10
UNIT 1
Basic Principles of Cell Structure and Function
Anthracosis.
H&E,
3
155
Anthracosis
is an exogenous pigment composed of carbona-
ceous material from smoking and air pollution. Inhaled carbon
is taken up by alveolar macrophages and transported to lymph
nodes. Anthracotic tissues are black in gross appearance.
Image:
This lymph node from the hilar region of the lung shows
abundant macrophages containing black carbonaceous material.
Melanin.
H&E,
3
388
Melanin pigment
, a product of melanocytes, can normally be
seen in the basal
keratinocytes of the skin. In some chronic
infl
ammatory skin conditions, melanin is released into the der-
mis and taken up by dermal macrophages, or
melanophages
.
Image:
Black-brown melanin pigment is present within the pap-
illary dermal
macrophages.
Lipofuscin.
H&E,
3
388
Also known as
lipochrome
,
lipofuscin
is a yellow-brown pigment
related to tissue aging. Lipofuscin is insoluble and composed of
phospholipids and lipids as a result of lipid peroxidation. It is
commonly seen in the liver and heart.
Image:
This hypertrophic cardiac myocyte from an older indi-
vidual contains lipofuscin granules adjacent to the nucleus.
Hemosiderin.
H&E,
3
155 (left); Prussian blue,
3
155 (right)
Hemosiderin
is the tissue storage form of iron, which appears as
granular, coarse, golden-brown pigment. Hemosiderin is formed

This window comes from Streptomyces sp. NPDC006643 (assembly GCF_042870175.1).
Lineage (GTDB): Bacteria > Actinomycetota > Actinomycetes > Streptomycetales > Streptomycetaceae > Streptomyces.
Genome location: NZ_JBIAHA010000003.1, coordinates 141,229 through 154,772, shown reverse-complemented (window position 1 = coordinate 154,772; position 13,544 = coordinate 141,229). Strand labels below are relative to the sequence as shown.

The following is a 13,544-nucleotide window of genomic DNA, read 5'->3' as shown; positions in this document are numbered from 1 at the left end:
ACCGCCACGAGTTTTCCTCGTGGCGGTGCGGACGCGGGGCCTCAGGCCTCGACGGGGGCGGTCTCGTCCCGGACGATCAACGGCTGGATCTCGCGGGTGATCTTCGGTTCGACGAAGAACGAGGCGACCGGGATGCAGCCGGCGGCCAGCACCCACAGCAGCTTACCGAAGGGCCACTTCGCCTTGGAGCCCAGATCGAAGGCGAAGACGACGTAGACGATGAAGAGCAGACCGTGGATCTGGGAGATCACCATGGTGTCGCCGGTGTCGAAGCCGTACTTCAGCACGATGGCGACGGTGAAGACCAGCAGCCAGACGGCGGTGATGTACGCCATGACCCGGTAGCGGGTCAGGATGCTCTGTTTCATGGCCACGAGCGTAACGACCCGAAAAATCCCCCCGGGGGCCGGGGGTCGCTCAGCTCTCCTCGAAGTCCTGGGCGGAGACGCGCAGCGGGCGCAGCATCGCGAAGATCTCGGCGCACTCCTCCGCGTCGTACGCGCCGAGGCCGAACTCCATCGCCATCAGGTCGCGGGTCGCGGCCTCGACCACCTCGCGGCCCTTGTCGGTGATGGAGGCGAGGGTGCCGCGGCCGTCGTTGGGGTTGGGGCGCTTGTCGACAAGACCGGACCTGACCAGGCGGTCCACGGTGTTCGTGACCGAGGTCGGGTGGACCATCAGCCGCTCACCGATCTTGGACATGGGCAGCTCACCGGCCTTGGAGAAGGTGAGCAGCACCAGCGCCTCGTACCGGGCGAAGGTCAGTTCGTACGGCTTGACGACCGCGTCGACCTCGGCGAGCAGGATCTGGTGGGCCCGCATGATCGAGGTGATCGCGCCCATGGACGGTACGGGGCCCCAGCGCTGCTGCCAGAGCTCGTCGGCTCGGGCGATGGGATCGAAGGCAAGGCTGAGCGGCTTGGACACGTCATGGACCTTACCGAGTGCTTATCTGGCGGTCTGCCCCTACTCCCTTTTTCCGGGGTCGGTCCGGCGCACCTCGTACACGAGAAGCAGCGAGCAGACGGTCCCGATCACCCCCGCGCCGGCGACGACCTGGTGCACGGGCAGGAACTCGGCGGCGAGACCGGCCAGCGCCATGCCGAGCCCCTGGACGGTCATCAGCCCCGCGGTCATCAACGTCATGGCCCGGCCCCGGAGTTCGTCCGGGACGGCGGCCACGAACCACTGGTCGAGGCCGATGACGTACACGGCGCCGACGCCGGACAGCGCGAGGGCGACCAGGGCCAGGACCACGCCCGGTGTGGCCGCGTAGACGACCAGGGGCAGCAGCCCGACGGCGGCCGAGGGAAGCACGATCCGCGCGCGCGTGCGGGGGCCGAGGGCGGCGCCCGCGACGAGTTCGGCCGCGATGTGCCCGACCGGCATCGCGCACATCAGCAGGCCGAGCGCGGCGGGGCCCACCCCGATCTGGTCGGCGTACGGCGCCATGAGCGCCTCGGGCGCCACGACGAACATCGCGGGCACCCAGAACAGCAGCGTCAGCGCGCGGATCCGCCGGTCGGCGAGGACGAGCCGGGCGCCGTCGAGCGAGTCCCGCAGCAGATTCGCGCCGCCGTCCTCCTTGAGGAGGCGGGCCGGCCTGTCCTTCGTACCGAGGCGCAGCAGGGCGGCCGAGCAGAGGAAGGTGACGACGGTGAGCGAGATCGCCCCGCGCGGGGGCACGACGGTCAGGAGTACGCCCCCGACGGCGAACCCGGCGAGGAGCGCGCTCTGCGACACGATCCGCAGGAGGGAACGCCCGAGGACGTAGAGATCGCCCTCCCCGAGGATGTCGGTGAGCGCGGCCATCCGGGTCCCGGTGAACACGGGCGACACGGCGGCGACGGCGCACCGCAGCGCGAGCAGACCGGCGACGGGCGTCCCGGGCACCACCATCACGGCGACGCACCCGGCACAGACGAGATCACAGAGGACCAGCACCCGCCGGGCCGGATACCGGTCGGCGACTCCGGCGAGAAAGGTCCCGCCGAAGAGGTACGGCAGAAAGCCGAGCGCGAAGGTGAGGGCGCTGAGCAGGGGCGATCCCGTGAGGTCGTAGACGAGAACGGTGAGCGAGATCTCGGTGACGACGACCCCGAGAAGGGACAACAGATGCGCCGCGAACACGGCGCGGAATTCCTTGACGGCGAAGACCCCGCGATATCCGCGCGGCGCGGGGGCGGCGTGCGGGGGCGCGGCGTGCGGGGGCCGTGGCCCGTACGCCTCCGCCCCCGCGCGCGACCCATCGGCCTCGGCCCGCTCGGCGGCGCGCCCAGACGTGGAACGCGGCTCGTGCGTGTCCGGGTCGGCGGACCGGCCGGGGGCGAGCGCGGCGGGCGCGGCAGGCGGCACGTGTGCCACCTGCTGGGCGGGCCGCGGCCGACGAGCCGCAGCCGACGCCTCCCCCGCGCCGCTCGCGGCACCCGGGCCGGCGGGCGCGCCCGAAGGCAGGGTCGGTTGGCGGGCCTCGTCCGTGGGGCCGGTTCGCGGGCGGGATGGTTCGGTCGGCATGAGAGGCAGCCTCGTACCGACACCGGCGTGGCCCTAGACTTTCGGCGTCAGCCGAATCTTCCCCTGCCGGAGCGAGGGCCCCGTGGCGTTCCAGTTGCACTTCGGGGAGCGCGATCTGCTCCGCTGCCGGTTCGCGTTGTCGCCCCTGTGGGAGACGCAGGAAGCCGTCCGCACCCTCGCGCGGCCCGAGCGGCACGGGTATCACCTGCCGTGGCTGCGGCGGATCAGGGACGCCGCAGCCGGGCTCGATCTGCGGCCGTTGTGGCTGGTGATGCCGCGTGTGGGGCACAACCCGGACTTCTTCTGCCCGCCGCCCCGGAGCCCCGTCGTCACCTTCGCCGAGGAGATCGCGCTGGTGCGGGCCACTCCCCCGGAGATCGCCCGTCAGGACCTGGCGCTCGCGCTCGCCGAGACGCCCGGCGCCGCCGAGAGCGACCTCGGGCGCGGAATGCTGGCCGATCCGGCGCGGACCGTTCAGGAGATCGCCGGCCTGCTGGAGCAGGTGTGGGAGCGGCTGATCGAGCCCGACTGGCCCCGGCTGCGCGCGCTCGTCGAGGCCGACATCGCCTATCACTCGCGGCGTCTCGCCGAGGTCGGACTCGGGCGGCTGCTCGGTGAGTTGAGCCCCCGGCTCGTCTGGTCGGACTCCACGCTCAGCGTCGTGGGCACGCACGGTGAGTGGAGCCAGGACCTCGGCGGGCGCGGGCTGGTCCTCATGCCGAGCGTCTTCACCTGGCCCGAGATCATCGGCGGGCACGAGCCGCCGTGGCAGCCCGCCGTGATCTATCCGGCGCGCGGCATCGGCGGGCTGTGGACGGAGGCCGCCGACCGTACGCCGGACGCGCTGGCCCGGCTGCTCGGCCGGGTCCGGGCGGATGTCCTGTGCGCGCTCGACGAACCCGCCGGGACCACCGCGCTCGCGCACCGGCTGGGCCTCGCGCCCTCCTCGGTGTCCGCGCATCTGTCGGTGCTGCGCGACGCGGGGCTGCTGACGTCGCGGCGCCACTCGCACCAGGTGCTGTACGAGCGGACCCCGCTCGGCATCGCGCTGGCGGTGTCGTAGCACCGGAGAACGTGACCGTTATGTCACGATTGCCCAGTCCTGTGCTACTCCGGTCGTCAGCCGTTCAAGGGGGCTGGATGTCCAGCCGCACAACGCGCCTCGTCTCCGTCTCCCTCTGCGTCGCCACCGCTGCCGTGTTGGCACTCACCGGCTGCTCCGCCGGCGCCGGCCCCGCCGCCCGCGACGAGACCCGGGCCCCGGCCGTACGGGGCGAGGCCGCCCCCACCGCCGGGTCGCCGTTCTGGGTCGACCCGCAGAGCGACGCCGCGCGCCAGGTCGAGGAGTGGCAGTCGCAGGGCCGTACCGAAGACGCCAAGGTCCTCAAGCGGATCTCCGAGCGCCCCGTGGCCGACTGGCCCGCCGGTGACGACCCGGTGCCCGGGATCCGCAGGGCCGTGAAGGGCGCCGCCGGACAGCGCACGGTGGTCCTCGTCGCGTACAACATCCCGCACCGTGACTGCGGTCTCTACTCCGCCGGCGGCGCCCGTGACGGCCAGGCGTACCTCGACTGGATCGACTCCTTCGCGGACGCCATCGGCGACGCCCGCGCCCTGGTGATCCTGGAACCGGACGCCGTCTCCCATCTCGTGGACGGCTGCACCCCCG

from the breakdown of red blood cells and is taken up into tissue
macrophages. It may be seen in tissues in which remote bleeding
has occurred or in any condition in which excess iron is present.
Images:
The F
rst image (
left
) shows abundant hemosiderin-laden
macrophages in soft tissue where past bleeding has occurred.
The second image (
right
) is a Prussian blue preparation of the
same tissue, showing the deep blue staining of hemosiderin.
Pigments
Pigments
are colored substances found within tissue mac-
rophages or parenchymal cells. Pigments may be
endogenous
,
those
produced by the body, or
exogenous
, those originating
outside of the body.
Melanin
,
lipofuscin
, and
hemosiderin
are
the most
common
endogenous
pigments. The most common
exogenous
pigment is
carbon
.
Ulcer.
H&E,
3
25
An
ulcer
represents the discontinuity of an epithelial surface, which
may involve skin or mucous membranes. Ulcers may be caused by
infectious processes, chemical exposures, prolonged pressure, or vas-
cular compromise. They typically form crater-shaped lesions with
a superF cial F brinopurulent layer and an underlying vascular and
F
broblastic proliferation called
granulation tissue
.
Image:
This is an image of a gastric ulcer. Note the intact mucosa
transitioning to the ulcer with a F
brinopurulent surface. The for-
mation of gastric ulcers is closely associated with infection with
H. pylori
. Gastric ulcers may be benign or malignant, representing
gastric adenocarcinoma.
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